February 27, 2010

IRAN: MKO Gravely Affected by Rigi's Arrest

TEHRAN (FNA)- The plots hatched by the anti-Iran terrorist Mojahedin-e Khalq Organization (MKO) for stationing troops alongside Iran's eastern borders were defused after Tehran arrested Abdolmalek Rigi, the most notorious terrorist ringleader at its eastern borders, an Iranian lawmaker said Saturday.




"The MKO's members were hopeful that after expulsion of the group from Iraq, they could establish a joint den of corruption in the eastern Iran in coordination with (Abdolmalek) Rigi, but this plot fell flat with the capture of Rigi,"
Mohammad Reza Khabbaz told FNA.

Last Tuesday, Iran announced that it has arrested Abdolmalek Rigi after intensive intelligence and security operations.

Rigi on June 2 admitted receiving assistance from the MKO, but relations between the two anti-Iran terrorist groups had surfaced a long time ago when US started plans to coordinate anti-Islamic Republic moves.

In August, the Jundollah terrorist group warned the Baghdad government that it would retaliate against the closure of a main camp of MKO by the Iraqi forces.

"…the Iraqi government should know that its hostile measures against the residents of Camp Ashraf who are Iranian immigrants in this city are not and will not be in the interest of the Iraqi government,"
Jundollah said in statement.

The MKO, whose main stronghold is in Iraq, has been in the country's Diyala province since the 1980s.

Six years after toppling Saddam Hussein's government in 2003, the country's security forces took control of the training base of the MKO at Camp Ashraf - about 60km (37 miles) north of Baghdad and changed the name of the military center from Camp Ashraf to the Camp of New Iraq.

The Iraqi government and parliament have both voiced strong determination for expelling the group from the country.

The MKO started assassination of the citizens and officials after the revolution in a bid to take control of the newly established Islamic Republic. It killed several of Iran's new leaders in the early years after the revolution, including the then President, Mohammad Ali Rajayee, Prime Minister, Mohammad Javad Bahonar and the Judiciary Chief, Mohammad Hossein Beheshti who were killed in bomb attacks by MKO members in 1981.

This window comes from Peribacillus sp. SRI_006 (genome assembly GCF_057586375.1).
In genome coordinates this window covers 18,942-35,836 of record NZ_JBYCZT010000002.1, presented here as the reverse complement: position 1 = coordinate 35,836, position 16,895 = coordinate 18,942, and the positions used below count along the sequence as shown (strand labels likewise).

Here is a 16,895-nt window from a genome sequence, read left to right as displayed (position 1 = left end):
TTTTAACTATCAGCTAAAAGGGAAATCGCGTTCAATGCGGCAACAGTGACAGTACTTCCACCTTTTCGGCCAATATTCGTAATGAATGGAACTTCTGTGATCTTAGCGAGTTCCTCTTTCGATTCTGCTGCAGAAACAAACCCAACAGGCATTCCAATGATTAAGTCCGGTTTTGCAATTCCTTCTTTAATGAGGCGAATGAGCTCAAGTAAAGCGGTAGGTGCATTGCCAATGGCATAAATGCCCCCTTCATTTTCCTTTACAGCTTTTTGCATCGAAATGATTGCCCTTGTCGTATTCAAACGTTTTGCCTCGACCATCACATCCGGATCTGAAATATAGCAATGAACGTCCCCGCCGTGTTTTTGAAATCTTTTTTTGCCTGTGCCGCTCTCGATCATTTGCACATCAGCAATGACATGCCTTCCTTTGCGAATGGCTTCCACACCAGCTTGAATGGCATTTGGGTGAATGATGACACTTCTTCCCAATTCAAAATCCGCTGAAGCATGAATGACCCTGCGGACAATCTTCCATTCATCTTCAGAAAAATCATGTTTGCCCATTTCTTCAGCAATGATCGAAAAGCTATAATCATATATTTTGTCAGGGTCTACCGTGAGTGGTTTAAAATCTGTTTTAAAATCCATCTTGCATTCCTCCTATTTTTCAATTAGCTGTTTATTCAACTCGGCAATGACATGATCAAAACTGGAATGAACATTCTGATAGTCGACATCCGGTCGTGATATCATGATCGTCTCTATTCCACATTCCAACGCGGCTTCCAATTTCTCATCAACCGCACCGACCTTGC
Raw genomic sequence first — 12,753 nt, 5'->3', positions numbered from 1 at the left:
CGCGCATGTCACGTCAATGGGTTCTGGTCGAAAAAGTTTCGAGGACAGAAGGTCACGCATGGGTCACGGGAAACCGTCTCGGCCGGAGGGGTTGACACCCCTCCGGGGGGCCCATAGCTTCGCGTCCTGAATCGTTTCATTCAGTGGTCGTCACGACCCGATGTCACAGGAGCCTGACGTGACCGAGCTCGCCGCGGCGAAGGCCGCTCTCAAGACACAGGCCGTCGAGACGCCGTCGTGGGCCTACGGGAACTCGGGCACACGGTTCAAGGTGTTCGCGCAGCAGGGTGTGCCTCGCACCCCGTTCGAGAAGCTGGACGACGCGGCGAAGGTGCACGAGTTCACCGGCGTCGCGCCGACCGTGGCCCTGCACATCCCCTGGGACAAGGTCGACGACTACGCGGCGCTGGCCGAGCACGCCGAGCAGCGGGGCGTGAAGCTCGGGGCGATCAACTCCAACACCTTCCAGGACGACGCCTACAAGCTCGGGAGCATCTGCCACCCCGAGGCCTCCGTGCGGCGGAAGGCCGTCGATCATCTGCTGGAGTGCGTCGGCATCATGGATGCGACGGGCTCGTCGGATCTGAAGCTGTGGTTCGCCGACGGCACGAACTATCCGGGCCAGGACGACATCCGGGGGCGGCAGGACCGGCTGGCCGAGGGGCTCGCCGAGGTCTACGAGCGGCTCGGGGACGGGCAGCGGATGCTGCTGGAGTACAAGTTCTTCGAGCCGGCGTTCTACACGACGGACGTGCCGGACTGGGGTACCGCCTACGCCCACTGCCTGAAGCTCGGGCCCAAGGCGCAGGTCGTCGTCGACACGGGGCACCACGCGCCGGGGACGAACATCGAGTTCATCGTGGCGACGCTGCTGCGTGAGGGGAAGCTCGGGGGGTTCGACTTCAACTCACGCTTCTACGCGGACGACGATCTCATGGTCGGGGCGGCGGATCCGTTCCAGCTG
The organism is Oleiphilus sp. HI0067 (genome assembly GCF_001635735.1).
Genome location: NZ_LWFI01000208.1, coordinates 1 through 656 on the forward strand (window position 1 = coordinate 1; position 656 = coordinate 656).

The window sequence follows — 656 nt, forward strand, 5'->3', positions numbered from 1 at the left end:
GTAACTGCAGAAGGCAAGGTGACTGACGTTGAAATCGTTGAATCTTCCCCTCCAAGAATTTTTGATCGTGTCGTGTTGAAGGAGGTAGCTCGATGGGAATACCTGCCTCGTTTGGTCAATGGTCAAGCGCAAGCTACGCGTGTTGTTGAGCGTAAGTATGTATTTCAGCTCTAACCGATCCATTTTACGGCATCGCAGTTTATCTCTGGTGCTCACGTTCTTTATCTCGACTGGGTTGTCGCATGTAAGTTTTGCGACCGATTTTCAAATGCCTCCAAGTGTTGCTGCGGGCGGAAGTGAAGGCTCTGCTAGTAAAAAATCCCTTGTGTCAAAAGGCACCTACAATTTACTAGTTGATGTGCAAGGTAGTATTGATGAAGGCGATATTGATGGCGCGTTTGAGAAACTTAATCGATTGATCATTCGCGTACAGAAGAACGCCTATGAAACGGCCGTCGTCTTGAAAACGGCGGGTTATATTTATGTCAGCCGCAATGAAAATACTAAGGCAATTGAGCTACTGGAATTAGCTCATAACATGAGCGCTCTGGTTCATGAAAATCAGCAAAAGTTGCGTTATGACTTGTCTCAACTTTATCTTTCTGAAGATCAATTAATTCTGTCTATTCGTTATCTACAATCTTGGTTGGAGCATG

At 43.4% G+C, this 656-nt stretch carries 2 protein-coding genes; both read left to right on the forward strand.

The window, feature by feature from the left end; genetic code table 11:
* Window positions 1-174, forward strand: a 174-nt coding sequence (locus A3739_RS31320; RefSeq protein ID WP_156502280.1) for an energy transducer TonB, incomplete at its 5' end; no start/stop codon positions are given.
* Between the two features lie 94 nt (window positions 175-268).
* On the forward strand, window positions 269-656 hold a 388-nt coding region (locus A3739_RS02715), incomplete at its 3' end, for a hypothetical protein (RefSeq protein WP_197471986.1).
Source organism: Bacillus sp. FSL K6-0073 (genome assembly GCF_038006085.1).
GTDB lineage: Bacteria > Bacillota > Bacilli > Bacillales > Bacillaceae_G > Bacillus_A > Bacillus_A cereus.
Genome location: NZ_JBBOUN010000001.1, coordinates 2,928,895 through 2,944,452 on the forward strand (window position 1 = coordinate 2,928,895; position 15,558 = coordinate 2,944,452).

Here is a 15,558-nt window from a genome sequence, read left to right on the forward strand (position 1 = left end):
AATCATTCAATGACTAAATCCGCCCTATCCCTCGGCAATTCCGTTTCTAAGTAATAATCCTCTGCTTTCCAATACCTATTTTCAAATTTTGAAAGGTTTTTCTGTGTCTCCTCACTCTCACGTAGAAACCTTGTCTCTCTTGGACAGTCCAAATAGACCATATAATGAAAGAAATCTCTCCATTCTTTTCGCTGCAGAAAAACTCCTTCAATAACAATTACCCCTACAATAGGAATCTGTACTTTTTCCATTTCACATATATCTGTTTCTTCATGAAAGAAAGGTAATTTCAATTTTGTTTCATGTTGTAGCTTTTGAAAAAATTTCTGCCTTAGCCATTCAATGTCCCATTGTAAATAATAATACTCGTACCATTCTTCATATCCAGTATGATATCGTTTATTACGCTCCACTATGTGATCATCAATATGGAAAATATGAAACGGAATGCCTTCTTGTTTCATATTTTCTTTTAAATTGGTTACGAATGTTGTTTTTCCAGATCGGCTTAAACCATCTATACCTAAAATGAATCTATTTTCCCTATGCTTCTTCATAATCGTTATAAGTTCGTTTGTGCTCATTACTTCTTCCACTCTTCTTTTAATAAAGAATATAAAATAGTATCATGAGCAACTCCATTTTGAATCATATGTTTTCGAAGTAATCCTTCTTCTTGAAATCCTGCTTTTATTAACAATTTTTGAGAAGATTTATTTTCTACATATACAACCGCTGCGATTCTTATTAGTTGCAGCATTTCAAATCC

The MKO is behind a slew of assassinations and bombings inside Iran, a number of EU parliamentarians said in a recent letter in which they slammed a British court decision to remove the MKO from the British terror list. The EU officials also added that the group has no public support within Iran because of their role in helping Saddam Hussein in the Iraqi imposed war on Iran (1980-1988).

Many of the MKO members abandoned the terrorist organization while most of those still remaining in the camp are said to be willing to quit but are under pressure and torture not to do so.

A May 2005 Human Rights Watch report accused the MKO of running prison camps in Iraq and committing human rights violations.

According to the Human Rights Watch report, the outlawed group puts defectors under torture and jail terms.

The group fled to Iraq in 1986, where it was protected by Saddam Hussein and where it helped the Iraqi dictator suppress Shiite and Kurd uprisings in the country.

The terrorist group joined Saddam's army during the Iraqi imposed war on Iran (1980-1988) and helped Saddam and killed thousands of Iranian civilians and soldiers during the US-backed Iraqi imposed war on Iran.

Since the 2003 US invasion of Iraq, the group, which now adheres to a pro-free-market philosophy, has been strongly backed by neo-conservatives in the United States, who also argue for the MKO to be taken off the US terror list.

Basij Commander Blasts West's Support for Rigi

The West is supporting such notorious terrorists as Jundollah's ringleader Abdolmalek Rigi under the cover of defending human rights in Iran, a senior Iranian commander said on Saturday.




"There are countless instances like Abdolmalek Rigi in the world who are conducting the most severe behaviors in various countries through the supports provided by the hegemonic states,"
Commander of Basij (volunteers) forces Brigadier General Mohammad Reza Naqdi said on Saturday.

"Such individuals are operating in Latin America and East Asia under the support of the western states," Naqdi stated, reminding that there are a large number of people who have gone missing or sustained great losses from such acts of terrorism.

The comment by the Basij commander came a day after the ringleader of the Jundollah terrorist group, Abdolmalek Rigi, confessed that the United States offered to provide him with military aid to wage an insurgency against the Islamic Republic of Iran.

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